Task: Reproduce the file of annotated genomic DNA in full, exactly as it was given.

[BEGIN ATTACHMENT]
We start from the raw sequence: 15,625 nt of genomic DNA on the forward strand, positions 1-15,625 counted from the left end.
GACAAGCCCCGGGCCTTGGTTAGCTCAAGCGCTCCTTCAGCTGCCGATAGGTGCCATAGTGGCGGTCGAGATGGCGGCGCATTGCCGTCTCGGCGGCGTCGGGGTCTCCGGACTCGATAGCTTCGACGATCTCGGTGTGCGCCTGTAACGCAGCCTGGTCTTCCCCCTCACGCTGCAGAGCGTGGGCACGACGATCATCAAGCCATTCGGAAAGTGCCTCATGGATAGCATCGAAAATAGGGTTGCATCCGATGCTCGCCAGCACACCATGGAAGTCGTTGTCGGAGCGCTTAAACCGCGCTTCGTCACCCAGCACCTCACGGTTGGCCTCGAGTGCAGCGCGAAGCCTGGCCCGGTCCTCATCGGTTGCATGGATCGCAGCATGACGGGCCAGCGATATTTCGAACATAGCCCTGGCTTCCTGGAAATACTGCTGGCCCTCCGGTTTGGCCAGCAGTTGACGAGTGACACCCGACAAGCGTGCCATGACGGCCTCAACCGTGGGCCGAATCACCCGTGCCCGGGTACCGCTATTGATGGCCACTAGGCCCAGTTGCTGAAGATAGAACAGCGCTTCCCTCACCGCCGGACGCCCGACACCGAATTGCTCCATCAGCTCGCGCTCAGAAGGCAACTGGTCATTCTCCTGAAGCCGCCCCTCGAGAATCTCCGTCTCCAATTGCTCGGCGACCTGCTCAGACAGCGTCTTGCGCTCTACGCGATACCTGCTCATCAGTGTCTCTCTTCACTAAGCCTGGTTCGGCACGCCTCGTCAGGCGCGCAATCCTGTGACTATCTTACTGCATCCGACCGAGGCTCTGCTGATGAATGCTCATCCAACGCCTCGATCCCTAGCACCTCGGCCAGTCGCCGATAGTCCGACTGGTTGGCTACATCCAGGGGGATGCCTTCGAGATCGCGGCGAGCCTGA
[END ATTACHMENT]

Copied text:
We start from the raw sequence: 15,625 nt of genomic DNA on the forward strand, positions 1-15,625 counted from the left end.
GACAAGCCCCGGGCCTTGGTTAGCTCAAGCGCTCCTTCAGCTGCCGATAGGTGCCATAGTGGCGGTCGAGATGGCGGCGCATTGCCGTCTCGGCGGCGTCGGGGTCTCCGGACTCGATAGCTTCGACGATCTCGGTGTGCGCCTGTAACGCAGCCTGGTCTTCCCCCTCACGCTGCAGAGCGTGGGCACGACGATCATCAAGCCATTCGGAAAGTGCCTCATGGATAGCATCGAAAATAGGGTTGCATCCGATGCTCGCCAGCACACCATGGAAGTCGTTGTCGGAGCGCTTAAACCGCGCTTCGTCACCCAGCACCTCACGGTTGGCCTCGAGTGCAGCGCGAAGCCTGGCCCGGTCCTCATCGGTTGCATGGATCGCAGCATGACGGGCCAGCGATATTTCGAACATAGCCCTGGCTTCCTGGAAATACTGCTGGCCCTCCGGTTTGGCCAGCAGTTGACGAGTGACACCCGACAAGCGTGCCATGACGGCCTCAACCGTGGGCCGAATCACCCGTGCCCGGGTACCGCTATTGATGGCCACTAGGCCCAGTTGCTGAAGATAGAACAGCGCTTCCCTCACCGCCGGACGCCCGACACCGAATTGCTCCATCAGCTCGCGCTCAGAAGGCAACTGGTCATTCTCCTGAAGCCGCCCCTCGAGAATCTCCGTCTCCAATTGCTCGGCGACCTGCTCAGACAGCGTCTTGCGCTCTACGCGATACCTGCTCATCAGTGTCTCTCTTCACTAAGCCTGGTTCGGCACGCCTCGTCAGGCGCGCAATCCTGTGACTATCTTACTGCATCCGACCGAGGCTCTGCTGATGAATGCTCATCCAACGCCTCGATCCCTAGCACCTCGGCCAGTCGCCGATAGTCCGACTGGTTGGCTACATCCAGGGGGATGCCTTCGAGATCGCGGCGAGCCTGA